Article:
I wanted to blog my reflections on Principle One:
Foster a more equal relationship, based on trust and respect, in which we learn from each other.
"I believe we can forge a new kind of relationship with a horse based on a greater degree of equality than most people have thought possible. Horses themselves form very close relationships that can last a lifetime. I want the same: I want to reach the stage where they don't drive me from their space and I don't drive them from mine. I have to convince them that the space belongs to both of us."
- Gallop to Freedom
What this idea means to me:
Allowing natural pauses in my "conversation" with Guinness (ie; make a request of him and then allow him to chew on it a moment before responding). Expecting snappy everything all of the time feels like me yelling at him. He can tell how urgent something is by my energy - I don't have to always be loud and demanding. Threatening him doesn't work. I can use a cue that appears to be a driving game, but I know that unless he agrees with my idea, it would take a h*** of a lot to phase 4 him when he is in LBI mode. (You guys should see what he takes from the other horses without giving an inch!!) I'm saving the true driving for resolving safety issues such as "get out of my space NOW." The more polite that I am with him, the more polite he is with me.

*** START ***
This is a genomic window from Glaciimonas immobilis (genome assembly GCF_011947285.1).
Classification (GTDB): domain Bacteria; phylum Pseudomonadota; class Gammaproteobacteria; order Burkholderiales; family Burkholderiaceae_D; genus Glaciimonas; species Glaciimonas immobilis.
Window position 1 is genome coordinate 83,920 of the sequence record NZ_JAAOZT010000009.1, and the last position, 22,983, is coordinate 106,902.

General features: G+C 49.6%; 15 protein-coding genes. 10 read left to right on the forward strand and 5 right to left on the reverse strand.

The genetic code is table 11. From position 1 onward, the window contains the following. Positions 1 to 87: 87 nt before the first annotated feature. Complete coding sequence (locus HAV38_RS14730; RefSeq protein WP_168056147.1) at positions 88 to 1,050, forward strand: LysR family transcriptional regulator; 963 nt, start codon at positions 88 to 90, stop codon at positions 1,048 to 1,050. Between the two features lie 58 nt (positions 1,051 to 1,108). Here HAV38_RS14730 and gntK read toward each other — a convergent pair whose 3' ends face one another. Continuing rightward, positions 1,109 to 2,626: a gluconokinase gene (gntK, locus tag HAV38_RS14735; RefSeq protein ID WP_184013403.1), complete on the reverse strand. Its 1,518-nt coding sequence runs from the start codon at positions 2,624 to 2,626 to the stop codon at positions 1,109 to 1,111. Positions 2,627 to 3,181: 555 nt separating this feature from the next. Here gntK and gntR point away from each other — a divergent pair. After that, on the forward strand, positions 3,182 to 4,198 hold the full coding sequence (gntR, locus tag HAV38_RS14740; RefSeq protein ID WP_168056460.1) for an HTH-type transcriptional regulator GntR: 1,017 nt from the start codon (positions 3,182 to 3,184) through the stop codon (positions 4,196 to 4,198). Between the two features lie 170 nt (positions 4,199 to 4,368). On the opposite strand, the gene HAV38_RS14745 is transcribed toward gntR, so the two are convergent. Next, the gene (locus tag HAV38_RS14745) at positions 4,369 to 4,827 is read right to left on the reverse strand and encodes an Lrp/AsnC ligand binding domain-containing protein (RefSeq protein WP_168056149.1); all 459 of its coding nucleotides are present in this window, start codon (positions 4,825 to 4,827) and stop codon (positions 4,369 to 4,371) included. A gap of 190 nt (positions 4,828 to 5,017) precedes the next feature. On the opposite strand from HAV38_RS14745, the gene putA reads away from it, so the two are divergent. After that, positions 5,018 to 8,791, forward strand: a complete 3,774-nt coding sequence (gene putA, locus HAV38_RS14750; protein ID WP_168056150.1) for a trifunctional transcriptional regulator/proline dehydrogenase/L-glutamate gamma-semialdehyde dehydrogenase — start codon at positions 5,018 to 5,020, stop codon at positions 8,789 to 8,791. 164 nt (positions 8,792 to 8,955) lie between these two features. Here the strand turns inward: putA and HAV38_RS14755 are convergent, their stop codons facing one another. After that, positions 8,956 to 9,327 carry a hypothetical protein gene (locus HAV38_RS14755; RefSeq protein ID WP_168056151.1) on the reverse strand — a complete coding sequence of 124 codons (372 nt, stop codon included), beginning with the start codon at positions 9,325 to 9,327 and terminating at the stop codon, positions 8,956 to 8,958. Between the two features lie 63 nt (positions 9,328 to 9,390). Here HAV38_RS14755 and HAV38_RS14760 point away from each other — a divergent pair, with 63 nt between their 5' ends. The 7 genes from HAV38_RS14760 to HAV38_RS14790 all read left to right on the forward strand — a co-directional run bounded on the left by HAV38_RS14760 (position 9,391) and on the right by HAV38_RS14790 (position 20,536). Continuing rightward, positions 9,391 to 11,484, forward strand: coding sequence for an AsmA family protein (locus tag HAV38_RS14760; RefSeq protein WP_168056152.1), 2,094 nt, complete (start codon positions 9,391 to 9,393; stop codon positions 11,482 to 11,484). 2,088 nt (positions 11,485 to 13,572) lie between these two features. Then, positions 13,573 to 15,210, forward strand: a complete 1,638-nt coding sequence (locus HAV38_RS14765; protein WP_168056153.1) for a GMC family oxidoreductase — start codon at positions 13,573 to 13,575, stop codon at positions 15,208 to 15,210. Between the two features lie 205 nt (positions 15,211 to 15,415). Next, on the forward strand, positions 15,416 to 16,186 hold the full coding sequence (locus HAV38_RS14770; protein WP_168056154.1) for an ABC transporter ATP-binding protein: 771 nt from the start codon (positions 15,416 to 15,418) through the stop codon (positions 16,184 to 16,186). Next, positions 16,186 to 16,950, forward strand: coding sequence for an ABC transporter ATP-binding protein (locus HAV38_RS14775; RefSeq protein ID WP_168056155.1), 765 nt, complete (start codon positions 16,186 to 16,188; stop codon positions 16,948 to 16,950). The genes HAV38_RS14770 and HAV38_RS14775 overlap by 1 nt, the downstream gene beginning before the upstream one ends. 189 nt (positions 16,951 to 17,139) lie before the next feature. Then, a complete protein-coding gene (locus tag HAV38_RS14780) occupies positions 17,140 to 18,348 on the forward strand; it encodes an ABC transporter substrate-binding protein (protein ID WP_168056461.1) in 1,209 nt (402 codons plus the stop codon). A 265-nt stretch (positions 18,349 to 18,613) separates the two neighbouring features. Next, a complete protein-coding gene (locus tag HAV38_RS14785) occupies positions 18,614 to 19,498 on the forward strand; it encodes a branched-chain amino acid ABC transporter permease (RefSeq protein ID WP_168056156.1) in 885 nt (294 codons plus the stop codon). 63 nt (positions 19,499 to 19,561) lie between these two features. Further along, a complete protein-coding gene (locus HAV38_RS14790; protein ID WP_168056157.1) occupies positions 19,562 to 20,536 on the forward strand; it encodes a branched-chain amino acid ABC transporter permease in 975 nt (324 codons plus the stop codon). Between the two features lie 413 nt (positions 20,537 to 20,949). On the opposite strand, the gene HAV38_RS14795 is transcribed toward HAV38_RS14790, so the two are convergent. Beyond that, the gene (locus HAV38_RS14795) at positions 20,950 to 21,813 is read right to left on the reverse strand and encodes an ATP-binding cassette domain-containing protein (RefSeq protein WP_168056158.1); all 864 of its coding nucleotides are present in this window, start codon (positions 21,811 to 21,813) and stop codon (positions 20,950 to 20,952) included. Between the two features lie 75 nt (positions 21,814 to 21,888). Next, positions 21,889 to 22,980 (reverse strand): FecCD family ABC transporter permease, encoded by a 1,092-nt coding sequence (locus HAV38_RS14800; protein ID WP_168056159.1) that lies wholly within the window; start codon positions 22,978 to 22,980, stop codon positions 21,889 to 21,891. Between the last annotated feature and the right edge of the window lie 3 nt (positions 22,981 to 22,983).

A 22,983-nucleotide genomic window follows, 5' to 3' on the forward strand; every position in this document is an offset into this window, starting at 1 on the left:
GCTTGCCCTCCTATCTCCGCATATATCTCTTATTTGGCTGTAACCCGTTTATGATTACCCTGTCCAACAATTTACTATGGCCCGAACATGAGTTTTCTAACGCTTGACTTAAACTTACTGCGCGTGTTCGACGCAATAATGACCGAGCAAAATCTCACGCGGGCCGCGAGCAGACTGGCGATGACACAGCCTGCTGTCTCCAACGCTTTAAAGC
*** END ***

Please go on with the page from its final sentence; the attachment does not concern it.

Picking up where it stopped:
Being open to communication and exchange of ideas with my horse. Not monopolizing the conversation. Exploring different ideas of what communication can look like: marker sounds, verbal cues, gestures, energy, body language, breath, imagery, etc. Sometimes *he* chooses our topics of discussion - where he would like me to scratch, where he would prefer to graze, when he rather me ride than lead him, what object he'd rather play with, and more.
Treating him like the sentient being that he is. Not that he could take care of himself in the artificial environment that people have contrived, but neither is he a slave that exists only to do my bidding. His thoughts and feelings have value too.
Taking the time it takes - we have plenty of it. I plan to have this horse for the rest of his life and Rockies can easily live 30+ years..